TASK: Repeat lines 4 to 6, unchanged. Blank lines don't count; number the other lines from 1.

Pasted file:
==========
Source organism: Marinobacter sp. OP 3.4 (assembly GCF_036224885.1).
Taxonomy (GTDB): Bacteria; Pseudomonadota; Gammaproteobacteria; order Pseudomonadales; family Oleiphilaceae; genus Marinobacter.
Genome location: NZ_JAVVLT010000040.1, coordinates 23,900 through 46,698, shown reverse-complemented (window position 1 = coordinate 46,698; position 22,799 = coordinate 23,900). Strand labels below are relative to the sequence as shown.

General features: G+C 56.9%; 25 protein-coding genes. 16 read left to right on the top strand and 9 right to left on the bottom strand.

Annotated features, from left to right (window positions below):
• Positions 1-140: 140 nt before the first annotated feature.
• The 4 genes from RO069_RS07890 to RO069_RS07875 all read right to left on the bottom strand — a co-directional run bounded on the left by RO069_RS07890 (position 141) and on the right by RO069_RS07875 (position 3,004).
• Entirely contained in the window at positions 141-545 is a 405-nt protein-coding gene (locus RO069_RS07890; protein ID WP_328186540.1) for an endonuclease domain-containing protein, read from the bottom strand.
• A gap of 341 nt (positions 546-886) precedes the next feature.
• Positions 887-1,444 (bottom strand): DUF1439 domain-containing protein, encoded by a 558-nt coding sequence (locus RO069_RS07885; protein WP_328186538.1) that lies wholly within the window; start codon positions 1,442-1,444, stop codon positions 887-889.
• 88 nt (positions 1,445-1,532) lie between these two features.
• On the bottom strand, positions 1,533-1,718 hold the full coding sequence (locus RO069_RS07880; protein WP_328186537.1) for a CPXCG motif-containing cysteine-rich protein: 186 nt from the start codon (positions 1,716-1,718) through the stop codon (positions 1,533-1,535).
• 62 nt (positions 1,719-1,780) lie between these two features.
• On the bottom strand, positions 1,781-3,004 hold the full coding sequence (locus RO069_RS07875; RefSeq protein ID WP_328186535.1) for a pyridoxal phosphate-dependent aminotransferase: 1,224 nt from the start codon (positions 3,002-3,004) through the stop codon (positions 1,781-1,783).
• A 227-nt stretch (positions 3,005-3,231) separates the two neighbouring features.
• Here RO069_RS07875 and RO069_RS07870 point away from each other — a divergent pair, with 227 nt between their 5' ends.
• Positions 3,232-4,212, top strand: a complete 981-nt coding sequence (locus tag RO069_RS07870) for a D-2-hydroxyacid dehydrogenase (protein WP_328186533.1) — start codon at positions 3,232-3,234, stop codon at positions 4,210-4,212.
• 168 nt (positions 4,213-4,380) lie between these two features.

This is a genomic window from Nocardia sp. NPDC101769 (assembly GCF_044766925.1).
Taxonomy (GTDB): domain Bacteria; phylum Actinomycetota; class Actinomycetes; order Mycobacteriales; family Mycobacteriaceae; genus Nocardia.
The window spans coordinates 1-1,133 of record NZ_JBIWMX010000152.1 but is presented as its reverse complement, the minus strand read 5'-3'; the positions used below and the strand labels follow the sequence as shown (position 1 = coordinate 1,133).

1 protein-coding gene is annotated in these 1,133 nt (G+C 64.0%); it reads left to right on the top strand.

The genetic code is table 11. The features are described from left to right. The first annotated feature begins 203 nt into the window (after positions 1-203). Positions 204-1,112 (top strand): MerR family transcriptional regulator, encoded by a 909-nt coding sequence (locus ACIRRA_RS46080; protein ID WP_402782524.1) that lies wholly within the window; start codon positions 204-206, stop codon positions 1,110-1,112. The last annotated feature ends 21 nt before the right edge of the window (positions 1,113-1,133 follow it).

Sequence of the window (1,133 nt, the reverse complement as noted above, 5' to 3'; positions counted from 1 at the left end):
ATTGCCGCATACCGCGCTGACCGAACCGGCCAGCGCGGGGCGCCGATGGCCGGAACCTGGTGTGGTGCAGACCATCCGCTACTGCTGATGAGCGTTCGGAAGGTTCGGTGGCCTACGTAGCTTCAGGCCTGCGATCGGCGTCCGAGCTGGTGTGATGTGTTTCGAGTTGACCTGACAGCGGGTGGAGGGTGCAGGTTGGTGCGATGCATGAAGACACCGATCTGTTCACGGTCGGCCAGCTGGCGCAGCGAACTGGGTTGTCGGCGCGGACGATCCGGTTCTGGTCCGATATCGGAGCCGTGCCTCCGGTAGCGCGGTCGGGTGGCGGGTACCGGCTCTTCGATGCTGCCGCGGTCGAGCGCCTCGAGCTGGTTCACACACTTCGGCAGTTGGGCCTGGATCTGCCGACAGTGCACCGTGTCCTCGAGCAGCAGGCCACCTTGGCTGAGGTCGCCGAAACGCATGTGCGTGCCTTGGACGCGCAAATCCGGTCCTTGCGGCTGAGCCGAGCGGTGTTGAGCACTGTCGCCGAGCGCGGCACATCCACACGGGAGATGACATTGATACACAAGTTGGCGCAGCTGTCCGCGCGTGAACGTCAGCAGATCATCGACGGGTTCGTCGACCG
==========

General features: G+C 56.9%; 25 protein-coding genes. 16 read left to right on the top strand and 9 right to left on the bottom strand.

Annotated features, from left to right (window positions below):
• Positions 1-140: 140 nt before the first annotated feature.